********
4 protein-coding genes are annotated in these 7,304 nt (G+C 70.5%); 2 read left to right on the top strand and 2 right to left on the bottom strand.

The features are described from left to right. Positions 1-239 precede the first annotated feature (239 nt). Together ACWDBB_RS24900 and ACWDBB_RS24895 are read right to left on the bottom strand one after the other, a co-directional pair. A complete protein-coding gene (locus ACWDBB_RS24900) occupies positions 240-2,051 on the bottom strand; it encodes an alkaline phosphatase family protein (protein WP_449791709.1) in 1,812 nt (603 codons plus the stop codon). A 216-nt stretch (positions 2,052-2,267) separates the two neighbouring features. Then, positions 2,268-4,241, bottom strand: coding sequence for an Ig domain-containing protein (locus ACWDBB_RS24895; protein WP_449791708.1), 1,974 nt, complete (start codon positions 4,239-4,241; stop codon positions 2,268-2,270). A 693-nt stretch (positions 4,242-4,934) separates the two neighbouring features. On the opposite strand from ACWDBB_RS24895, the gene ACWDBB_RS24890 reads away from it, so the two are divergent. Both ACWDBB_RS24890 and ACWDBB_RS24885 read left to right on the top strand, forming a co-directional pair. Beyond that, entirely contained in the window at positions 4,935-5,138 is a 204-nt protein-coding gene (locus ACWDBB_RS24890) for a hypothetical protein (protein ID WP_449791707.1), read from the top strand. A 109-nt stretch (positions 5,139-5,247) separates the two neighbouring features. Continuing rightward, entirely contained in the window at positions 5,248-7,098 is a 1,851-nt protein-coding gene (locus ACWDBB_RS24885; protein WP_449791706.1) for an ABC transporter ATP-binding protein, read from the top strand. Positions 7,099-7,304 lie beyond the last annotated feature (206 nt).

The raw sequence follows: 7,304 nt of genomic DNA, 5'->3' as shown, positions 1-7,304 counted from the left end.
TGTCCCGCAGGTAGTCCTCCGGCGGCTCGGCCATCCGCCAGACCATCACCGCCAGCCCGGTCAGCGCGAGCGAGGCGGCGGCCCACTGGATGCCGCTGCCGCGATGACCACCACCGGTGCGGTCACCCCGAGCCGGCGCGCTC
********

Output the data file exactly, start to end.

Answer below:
4 protein-coding genes are annotated in these 7,304 nt (G+C 70.5%); 2 read left to right on the top strand and 2 right to left on the bottom strand.

The features are described from left to right. Positions 1-239 precede the first annotated feature (239 nt). Together ACWDBB_RS24900 and ACWDBB_RS24895 are read right to left on the bottom strand one after the other, a co-directional pair. A complete protein-coding gene (locus ACWDBB_RS24900) occupies positions 240-2,051 on the bottom strand; it encodes an alkaline phosphatase family protein (protein WP_449791709.1) in 1,812 nt (603 codons plus the stop codon). A 216-nt stretch (positions 2,052-2,267) separates the two neighbouring features. Then, positions 2,268-4,241, bottom strand: coding sequence for an Ig domain-containing protein (locus ACWDBB_RS24895; protein WP_449791708.1), 1,974 nt, complete (start codon positions 4,239-4,241; stop codon positions 2,268-2,270). A 693-nt stretch (positions 4,242-4,934) separates the two neighbouring features. On the opposite strand from ACWDBB_RS24895, the gene ACWDBB_RS24890 reads away from it, so the two are divergent. Both ACWDBB_RS24890 and ACWDBB_RS24885 read left to right on the top strand, forming a co-directional pair. Beyond that, entirely contained in the window at positions 4,935-5,138 is a 204-nt protein-coding gene (locus ACWDBB_RS24890) for a hypothetical protein (protein ID WP_449791707.1), read from the top strand. A 109-nt stretch (positions 5,139-5,247) separates the two neighbouring features. Continuing rightward, entirely contained in the window at positions 5,248-7,098 is a 1,851-nt protein-coding gene (locus ACWDBB_RS24885; protein WP_449791706.1) for an ABC transporter ATP-binding protein, read from the top strand. Positions 7,099-7,304 lie beyond the last annotated feature (206 nt).

The raw sequence follows: 7,304 nt of genomic DNA, 5'->3' as shown, positions 1-7,304 counted from the left end.
TGTCCCGCAGGTAGTCCTCCGGCGGCTCGGCCATCCGCCAGACCATCACCGCCAGCCCGGTCAGCGCGAGCGAGGCGGCGGCCCACTGGATGCCGCTGCCGCGATGACCACCACCGGTGCGGTCACCCCGAGCCGGCGCGCTC